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Blu-ray & DVD Review

DVD cover

A Touch of Zen (1970)
(Blu-Ray & DVD Dual Format)


Starring: Hsu Feng, Shih Jun, Pai Ying and Roy Chiao
Distributor: Eureka / The Masters of Cinema
RRP: £27.95 (Blu-Ray & DVD Dual Format)
Certificate: 12
Release Date: 25 January 2016

Gu (Chun Shih) is a rather hapless scholar who still lives with his mother, who is exasperated at his lack of ambition. The family live close to a large abandoned residence which has become the hiding place for the warrior Yang (Feng Hsu) and her mother, who are being chased by the corrupt eunuch Wei. Finally discovering the pair, Wei sends an army to surround the residence and kill Yang...

A Touch of Zen (1971. 2 hrs, 59 min, 25 sec) is a philosophical martial arts film, directed by King Hu, whose influence should not be underestimated. The film elevated the language of the martial arts film and directly influenced the look and tone of House of Flying Daggers (2004) and Crouching Tiger, Hidden Dragon (2000).

There are many themes which run through the film, not least of which is the confrontation between state and religion. The state, as personified by Wei and his underlings are corrupt to their souls, willing to corrupt or kill any who stand in their way. The Buddhist monks who shelter Yang are willing to fight, but only in self-defence. The finale of the film involves the confrontation of these two opposing world views, leaving a deliberately enigmatic ending, allowing the audience in impose their own interpretation.

The film was justifiably famed for its fight choreography. This was an age where a certain amount of style could be introduced to make for a more exciting visual experience. At the same time we have not quite reached the absurdist level that some of the later wire work would achieve.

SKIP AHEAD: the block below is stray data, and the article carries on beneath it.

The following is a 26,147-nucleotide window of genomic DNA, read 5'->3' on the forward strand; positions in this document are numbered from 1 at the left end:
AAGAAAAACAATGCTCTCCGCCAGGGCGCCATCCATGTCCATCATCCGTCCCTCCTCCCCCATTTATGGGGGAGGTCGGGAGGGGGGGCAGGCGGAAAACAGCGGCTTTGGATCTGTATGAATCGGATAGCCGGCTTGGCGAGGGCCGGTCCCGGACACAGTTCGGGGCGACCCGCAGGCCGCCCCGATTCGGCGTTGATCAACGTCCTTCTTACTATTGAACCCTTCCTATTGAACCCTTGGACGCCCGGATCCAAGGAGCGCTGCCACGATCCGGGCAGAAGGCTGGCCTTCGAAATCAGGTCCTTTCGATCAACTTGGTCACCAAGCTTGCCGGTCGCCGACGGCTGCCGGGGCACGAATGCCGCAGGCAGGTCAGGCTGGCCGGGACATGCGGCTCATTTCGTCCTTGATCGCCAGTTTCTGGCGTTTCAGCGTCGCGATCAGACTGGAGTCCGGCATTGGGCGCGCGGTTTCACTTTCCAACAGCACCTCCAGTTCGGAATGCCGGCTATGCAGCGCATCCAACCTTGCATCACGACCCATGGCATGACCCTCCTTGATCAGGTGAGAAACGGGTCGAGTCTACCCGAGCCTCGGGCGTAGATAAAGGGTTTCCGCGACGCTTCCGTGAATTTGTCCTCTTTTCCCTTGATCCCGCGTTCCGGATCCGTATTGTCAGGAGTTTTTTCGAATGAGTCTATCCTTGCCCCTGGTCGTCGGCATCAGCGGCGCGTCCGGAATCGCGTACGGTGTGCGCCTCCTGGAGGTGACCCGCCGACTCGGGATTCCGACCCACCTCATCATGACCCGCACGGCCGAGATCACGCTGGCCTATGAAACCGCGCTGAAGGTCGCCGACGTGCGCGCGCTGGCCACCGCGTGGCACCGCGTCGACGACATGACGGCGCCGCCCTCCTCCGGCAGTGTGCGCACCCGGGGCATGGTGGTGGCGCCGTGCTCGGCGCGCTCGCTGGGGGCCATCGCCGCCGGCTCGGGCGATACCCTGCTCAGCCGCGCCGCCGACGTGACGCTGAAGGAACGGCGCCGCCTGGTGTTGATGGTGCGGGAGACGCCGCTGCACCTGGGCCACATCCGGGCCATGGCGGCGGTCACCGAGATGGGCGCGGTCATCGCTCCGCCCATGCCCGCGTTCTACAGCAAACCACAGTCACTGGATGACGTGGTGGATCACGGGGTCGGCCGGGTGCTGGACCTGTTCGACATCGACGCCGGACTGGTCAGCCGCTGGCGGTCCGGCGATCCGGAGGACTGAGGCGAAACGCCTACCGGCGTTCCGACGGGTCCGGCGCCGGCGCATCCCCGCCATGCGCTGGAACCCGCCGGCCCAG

The film is presented as a three disc set, but the review only concerns the DVDs as no Blu-rays were received. A well as the film the first DVD disc also contains both the theatrical trailer (1 min, 42 sec), but also a scene specific commentary from film historian, Tony Ryans, who pipes up at five intervals to speak about the scene you’re currently watching.

The second disc contains a documentary about King Hu (47 min, 56 sec) the film includes both Taiwanese/Chinese as well as English. It is an incredibly well produced documentary and covers the director’s life, including one of his most influential films, A Touch of Zen. Golden Blood (17 min, 36 sec) is a documentary about the film, well worth a look after you have seen the main movie, as it compares many of the differences between western and eastern cinema language.

If you’re a fan of martial art film, you’re going to love this fully restored copy. In many ways it deals with deeper themes than most of the genre, but that should not put you off as the fight scenes are a spectacular watch.


Charles Packer

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Blu-ray & DVD